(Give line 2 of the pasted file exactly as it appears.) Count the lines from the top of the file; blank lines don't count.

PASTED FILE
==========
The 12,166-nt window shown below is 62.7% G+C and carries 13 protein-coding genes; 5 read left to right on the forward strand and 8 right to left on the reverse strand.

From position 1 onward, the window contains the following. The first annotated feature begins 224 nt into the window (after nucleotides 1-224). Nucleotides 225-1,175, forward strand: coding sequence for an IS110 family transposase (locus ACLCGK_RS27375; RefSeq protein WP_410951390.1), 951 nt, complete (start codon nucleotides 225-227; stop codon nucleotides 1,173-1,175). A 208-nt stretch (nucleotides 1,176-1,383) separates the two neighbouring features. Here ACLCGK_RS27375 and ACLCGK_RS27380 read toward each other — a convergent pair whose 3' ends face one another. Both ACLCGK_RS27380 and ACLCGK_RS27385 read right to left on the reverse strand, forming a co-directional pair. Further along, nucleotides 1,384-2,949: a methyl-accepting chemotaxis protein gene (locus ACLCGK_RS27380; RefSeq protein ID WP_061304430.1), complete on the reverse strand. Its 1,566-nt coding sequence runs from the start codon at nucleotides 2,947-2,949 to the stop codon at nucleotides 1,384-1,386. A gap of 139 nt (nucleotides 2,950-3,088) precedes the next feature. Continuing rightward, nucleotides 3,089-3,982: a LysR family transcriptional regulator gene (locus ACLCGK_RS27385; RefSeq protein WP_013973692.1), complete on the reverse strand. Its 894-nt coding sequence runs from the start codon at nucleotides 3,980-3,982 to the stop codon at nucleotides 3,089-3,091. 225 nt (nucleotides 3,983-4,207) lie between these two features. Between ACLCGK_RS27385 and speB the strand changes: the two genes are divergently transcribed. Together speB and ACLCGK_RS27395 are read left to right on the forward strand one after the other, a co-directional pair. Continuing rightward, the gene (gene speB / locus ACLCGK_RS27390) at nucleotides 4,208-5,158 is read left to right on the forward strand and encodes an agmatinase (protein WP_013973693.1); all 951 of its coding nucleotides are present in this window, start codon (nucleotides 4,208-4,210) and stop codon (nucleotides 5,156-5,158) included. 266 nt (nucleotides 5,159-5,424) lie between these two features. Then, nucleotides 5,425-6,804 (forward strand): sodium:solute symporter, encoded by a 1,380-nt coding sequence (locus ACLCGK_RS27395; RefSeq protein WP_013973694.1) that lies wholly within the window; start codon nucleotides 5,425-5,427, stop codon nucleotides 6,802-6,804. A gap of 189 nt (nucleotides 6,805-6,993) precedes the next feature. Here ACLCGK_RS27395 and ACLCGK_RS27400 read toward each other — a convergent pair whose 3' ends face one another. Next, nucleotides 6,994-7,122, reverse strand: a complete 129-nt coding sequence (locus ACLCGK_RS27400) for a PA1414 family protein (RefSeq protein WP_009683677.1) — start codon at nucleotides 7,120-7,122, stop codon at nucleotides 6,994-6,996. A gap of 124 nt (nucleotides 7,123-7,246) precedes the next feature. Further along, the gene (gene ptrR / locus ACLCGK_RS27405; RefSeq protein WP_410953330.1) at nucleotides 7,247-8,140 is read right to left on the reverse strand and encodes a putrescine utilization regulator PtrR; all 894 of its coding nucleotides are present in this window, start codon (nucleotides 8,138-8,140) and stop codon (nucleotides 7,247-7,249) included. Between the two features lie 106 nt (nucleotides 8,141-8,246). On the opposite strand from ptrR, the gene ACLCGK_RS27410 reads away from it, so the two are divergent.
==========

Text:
From position 1 onward, the window contains the following. The first annotated feature begins 224 nt into the window (after nucleotides 1-224). Nucleotides 225-1,175, forward strand: coding sequence for an IS110 family transposase (locus ACLCGK_RS27375; RefSeq protein WP_410951390.1), 951 nt, complete (start codon nucleotides 225-227; stop codon nucleotides 1,173-1,175). A 208-nt stretch (nucleotides 1,176-1,383) separates the two neighbouring features. Here ACLCGK_RS27375 and ACLCGK_RS27380 read toward each other — a convergent pair whose 3' ends face one another. Both ACLCGK_RS27380 and ACLCGK_RS27385 read right to left on the reverse strand, forming a co-directional pair. Further along, nucleotides 1,384-2,949: a methyl-accepting chemotaxis protein gene (locus ACLCGK_RS27380; RefSeq protein ID WP_061304430.1), complete on the reverse strand. Its 1,566-nt coding sequence runs from the start codon at nucleotides 2,947-2,949 to the stop codon at nucleotides 1,384-1,386. A gap of 139 nt (nucleotides 2,950-3,088) precedes the next feature. Continuing rightward, nucleotides 3,089-3,982: a LysR family transcriptional regulator gene (locus ACLCGK_RS27385; RefSeq protein WP_013973692.1), complete on the reverse strand. Its 894-nt coding sequence runs from the start codon at nucleotides 3,980-3,982 to the stop codon at nucleotides 3,089-3,091. 225 nt (nucleotides 3,983-4,207) lie between these two features. Between ACLCGK_RS27385 and speB the strand changes: the two genes are divergently transcribed. Together speB and ACLCGK_RS27395 are read left to right on the forward strand one after the other, a co-directional pair. Continuing rightward, the gene (gene speB / locus ACLCGK_RS27390) at nucleotides 4,208-5,158 is read left to right on the forward strand and encodes an agmatinase (protein WP_013973693.1); all 951 of its coding nucleotides are present in this window, start codon (nucleotides 4,208-4,210) and stop codon (nucleotides 5,156-5,158) included. 266 nt (nucleotides 5,159-5,424) lie between these two features. Then, nucleotides 5,425-6,804 (forward strand): sodium:solute symporter, encoded by a 1,380-nt coding sequence (locus ACLCGK_RS27395; RefSeq protein WP_013973694.1) that lies wholly within the window; start codon nucleotides 5,425-5,427, stop codon nucleotides 6,802-6,804. A gap of 189 nt (nucleotides 6,805-6,993) precedes the next feature. Here ACLCGK_RS27395 and ACLCGK_RS27400 read toward each other — a convergent pair whose 3' ends face one another. Next, nucleotides 6,994-7,122, reverse strand: a complete 129-nt coding sequence (locus ACLCGK_RS27400) for a PA1414 family protein (RefSeq protein WP_009683677.1) — start codon at nucleotides 7,120-7,122, stop codon at nucleotides 6,994-6,996. A gap of 124 nt (nucleotides 7,123-7,246) precedes the next feature. Further along, the gene (gene ptrR / locus ACLCGK_RS27405; RefSeq protein WP_410953330.1) at nucleotides 7,247-8,140 is read right to left on the reverse strand and encodes a putrescine utilization regulator PtrR; all 894 of its coding nucleotides are present in this window, start codon (nucleotides 8,138-8,140) and stop codon (nucleotides 7,247-7,249) included. Between the two features lie 106 nt (nucleotides 8,141-8,246). On the opposite strand from ptrR, the gene ACLCGK_RS27410 reads away from it, so the two are divergent.